Not long ago, the ladies and I had an opportunity to see a documentary entitled Superheroes. The film technically hasn’t been released yet – we viewed it as part of a film festival – but it’s a nice bit of work that’s definitely worth checking out when you get the opportunity.
(Here’s a short clip if you’d like a taste of it.)
The movie’s subject is the variety of Real Life Super Heroes (RLSH) which have cropped up in recent years, and the fellow behind the project does a great job of trying to convey who these people are, and what motivates them.
Unfamiliar? You’ll be surprised how many hits googling RLSH will return.
The truth is, the majority of those dressing up to patrol the streets rarely confront crime directly. Instead, most seem to involve themselves in assisting the homeless and the less fortunate, sometimes with material goods, (snacks make heroes quite popular,) and sometimes simply by brightening their day with the feeling that someone is watching out for them.
While many do strive to put themselves in harm’s way, the lack of heroic fisticuffs is probably a boon; those who take a secret identity often seem to find themselves with a strong heart, but an, er, untrained body. The reasoning behind their risk-taking seems to fall into two camps: there are those who may be a little naive about the true brutality of the world, and their place in it, and then there are those who’ve suffered some sort of trauma in their past, and are dealing with their issues by attempting to help others.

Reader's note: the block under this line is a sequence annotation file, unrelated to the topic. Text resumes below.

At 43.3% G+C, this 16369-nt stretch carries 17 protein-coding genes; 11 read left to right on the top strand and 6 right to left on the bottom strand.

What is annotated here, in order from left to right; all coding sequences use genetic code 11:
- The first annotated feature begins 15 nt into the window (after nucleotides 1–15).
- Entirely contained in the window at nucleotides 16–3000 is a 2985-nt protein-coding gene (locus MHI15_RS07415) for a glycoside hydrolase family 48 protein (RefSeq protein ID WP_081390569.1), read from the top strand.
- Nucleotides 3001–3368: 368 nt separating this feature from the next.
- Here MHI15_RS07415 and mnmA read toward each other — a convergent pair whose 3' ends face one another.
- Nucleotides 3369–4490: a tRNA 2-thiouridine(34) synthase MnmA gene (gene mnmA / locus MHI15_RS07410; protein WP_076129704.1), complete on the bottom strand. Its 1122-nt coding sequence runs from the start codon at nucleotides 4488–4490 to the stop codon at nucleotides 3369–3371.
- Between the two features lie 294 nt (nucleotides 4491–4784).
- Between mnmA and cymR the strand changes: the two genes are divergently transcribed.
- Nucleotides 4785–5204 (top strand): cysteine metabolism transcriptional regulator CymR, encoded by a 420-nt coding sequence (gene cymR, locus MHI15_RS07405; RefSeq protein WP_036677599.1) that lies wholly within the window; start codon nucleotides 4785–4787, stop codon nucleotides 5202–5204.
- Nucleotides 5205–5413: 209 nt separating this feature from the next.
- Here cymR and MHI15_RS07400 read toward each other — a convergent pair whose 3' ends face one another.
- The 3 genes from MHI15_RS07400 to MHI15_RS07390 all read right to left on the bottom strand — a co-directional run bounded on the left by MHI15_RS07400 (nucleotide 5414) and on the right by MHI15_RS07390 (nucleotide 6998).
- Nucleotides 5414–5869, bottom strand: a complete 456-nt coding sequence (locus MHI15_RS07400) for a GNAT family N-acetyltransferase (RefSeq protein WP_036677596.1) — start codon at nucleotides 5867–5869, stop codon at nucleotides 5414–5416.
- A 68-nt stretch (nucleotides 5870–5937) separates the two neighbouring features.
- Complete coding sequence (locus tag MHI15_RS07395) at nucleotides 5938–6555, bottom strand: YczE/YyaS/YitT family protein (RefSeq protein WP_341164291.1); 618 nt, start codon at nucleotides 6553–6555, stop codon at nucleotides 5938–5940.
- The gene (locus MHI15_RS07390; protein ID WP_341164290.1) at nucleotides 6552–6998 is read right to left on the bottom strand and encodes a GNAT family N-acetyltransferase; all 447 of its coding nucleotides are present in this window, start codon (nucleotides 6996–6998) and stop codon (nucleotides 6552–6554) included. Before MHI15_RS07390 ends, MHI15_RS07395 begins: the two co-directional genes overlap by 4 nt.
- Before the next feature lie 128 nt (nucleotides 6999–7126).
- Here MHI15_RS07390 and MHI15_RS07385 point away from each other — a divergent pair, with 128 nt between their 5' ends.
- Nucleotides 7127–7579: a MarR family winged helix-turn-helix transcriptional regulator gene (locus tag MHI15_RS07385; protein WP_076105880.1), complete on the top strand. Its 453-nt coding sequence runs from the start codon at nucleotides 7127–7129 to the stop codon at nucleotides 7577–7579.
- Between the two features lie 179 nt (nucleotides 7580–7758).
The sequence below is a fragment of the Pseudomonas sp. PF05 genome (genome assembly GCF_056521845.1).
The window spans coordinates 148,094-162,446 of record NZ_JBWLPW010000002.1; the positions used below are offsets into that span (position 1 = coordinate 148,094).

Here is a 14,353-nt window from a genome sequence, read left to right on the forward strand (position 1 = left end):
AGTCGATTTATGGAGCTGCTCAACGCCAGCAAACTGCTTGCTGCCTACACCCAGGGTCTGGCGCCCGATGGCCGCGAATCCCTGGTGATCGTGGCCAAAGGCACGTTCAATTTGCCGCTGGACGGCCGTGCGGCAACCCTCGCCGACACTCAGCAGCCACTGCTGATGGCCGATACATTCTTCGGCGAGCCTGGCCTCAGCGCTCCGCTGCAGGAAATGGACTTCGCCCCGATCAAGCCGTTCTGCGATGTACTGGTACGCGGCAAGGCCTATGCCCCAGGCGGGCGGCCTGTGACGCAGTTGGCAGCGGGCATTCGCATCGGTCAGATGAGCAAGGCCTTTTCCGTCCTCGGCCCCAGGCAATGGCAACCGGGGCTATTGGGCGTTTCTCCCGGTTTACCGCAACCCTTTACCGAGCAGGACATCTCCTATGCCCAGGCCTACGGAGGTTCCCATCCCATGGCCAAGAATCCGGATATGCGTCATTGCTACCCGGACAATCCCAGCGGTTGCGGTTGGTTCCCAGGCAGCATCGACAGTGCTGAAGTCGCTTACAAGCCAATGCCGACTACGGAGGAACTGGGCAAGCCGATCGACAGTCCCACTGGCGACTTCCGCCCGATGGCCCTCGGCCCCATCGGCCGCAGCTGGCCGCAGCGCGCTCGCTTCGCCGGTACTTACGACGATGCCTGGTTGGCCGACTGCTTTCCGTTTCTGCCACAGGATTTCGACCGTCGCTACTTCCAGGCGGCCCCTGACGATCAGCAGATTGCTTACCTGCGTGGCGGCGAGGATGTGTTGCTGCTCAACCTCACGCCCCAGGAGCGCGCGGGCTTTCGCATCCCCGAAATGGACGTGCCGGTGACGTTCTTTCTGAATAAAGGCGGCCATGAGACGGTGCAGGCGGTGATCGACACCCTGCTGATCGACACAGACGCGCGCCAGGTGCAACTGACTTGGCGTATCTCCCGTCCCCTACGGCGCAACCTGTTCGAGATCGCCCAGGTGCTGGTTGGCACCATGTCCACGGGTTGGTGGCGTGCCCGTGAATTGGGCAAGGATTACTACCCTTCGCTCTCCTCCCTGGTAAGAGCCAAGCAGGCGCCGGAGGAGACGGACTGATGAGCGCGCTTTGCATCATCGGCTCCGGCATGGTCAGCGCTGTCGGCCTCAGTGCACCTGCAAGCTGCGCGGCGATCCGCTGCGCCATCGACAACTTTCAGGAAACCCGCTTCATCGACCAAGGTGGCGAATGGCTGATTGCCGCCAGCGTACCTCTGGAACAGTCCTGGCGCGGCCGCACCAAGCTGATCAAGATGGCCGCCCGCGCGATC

It’s that second path that I find the most interesting.
I suspect nearly everyone who left the theater had the same thought nagging at them: “these people seem nice, it’ll be a real shame when one of them finally gets shot.”
Obviously, none portrayed have superhuman powers, and it’s easy to get anxious about those who do take the “fighting” part of “fighting crime” quite seriously – especially when they decide to confront a drug dealer twice their size, as happens in the film.
Still, I don’t think the idea will remain at the level of costumed social worker forever.
It’s that traumatized archetype that I wonder about. At some point the idea will reach the ear of a billionaire with a past, and then things will get interesting.
Sound ridiculous? Are you familiar with the work of Troy Hurtubise, who develops craziness not but an hour-and-a-half from where I grew up?
Troy sounds silly, I know, but the reality is that his materials tend to hold up. I’ve seen footage of the earlier version of his suit being set on fire, and shot repeatedly, and somehow the mad inventor continues to survive.
Would he have any issue with developing a copy for a secret investor looking to clean up the streets of, say, Detroit?
I doubt it.